Forex report: Greek resolution up in the air

IB FX Brief: Eurozone resolve awaits Friday political agenda

Trading is slow to begin the session. Japan and the U.K. are both closed for business on Monday and the response to the weekend resolve between the IMF, the EU and Greece is still awaiting the outcome of a German political debate expedited by Chancellor Merkel to Friday. Until then the euro looks set to remain on the defensive with a fresh record short euro position hoping that the situation worsens.

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Euro – EU leaders reconfigured earlier plans to assist Greece and it appears that German demands for tougher domestic action by Greece have won through. While some parties didn’t like the idea of appearing incapable of solving Europe’s in-house problems, the inclusion of the IMF has perhaps offered German opposition to a bailout the leverage it needed to punish a Greek way of living well beyond its means.

The €110 billion ($145billion) three-year deal is likely to cripple the Greek economy meaning that it will grow slower than previously thought under the reduced spending and lower wage agreement. It won’t see its budget deficit fall beneath 3% of GDP now until 2014 – a year later than earlier thought. And while there is significant and understandable public opposition to the plans, Greece has little if any choice. One wonders whether the crowds in Berlin feel less irate as a result today.

Investors let the euro slide in response to the weekend revelations. EU ministers will meet to discuss a political timetable on Friday at the same time that German lawmakers will discuss the merits of the package. The fact that we have to wait around all week to find out whether the weekend measures are a go or not may well make for a slow week. The euro eased to $1.3242 and snapped a three-day gain against the yen at ¥125.04.

British pound – The pound is weakening to start election week. Britons are celebrating the May Day holiday today and its markets are closed. Weekend polls showed that the ruling Labor party is closing the gap against the Conservatives and may yet win the majority of seats. Outsiders sold the pound on the prospect of a hung parliament and the pound slipped against the dollar to $1.5258 from a close on Friday of $1.5300.

U.S. Dollar – A sharp rise in the dollar against the yen iced gains for the dollar index, which was already on the rise with gains for the dollar against the euro and the pound. A sudden pre-market acceleration away from ¥94.00 and towards ¥94.50 caught the market by surprise. Demand for the yen has been waning as investors embrace the notion of recovering stocks in an economic rebound.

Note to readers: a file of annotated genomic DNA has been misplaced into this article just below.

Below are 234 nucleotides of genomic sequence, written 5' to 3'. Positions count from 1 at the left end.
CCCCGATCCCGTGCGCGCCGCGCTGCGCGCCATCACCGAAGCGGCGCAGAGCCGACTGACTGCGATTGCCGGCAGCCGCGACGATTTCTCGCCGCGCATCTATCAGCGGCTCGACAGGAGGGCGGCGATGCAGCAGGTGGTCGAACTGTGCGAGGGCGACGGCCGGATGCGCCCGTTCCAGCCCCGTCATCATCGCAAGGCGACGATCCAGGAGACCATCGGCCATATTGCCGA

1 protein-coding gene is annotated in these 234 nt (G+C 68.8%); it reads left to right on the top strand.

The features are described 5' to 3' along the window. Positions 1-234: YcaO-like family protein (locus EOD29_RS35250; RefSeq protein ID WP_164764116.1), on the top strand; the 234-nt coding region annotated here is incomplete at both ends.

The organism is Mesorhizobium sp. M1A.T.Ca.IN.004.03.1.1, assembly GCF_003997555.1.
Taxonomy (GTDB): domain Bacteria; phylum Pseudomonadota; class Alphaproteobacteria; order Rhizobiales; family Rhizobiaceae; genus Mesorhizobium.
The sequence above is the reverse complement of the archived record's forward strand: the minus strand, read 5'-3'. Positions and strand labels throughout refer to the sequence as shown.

Aussie dollar – Over the weekend the Australian government imposed a super-tax on its mining companies effective in 2012. This hurt the local stock market and the knee-jerk sales of domestic mining issues may have harmed the Aussie dollar, which had eased to 92.31 U.S. cents. However, as the U.S. equity market futures start to warm up the Aussie has rebounded and is currently trading at 92.72 cents. On Tuesday the RBA meets to discuss whether to raise policy by a further quarter point to 4.5%.

Markets currently imply a 60% chance of this happening and the stakes were earlier raised with the release of a Melbourne Institute gauge of consumer prices, which accelerated in April from 2.5% to 2.9%. Also weighing on the Aussie overnight was the third attempt so far this year by the PBOC to rein in bank lending. At the weekend the central bank raise the reserve ratio for its banks requiring them to hold more deposits at the central bank.

Canadian dollar – Having closed on a down note on Friday the loonie is rebounding this morning with the local dollar today buying 98.72 U.S. cents. With commodity prices generally firmer the resource-based dollar is finding more investors willing to buck the recent downdraft.

Japanese yen –Markets closed.

Andrew Wilkinson

Senior Market Analyst

Note: The material presented in this commentary is provided for informational purposes only and is based upon information that is considered to be reliable. However, neither Interactive Brokers LLC nor its affiliates warrant its completeness, accuracy or adequacy and it should not be relied upon as such. Neither IB nor its affiliates are responsible for any errors or omissions or for results obtained from the use of this information. Past performance is not necessarily indicative of future results.

About the Author
Andrew Wilkinson

Andrew is a seasoned trader and commentator of global financial markets. He worked for several London-based banks trading cash and derivatives before moving to the U.S. to attend graduate school. Andrew re-joins Interactive Brokers following a two-year stretch at a major Wall Street broker-dealer as their Chief Economic Strategist. His coverage of stocks, options, futures, forex and bonds regularly surfaces in global media, and over the last several years Andrew has made many TV appearances on Bloomberg, BBC, CNBC and BNN and Yahoo Finance.

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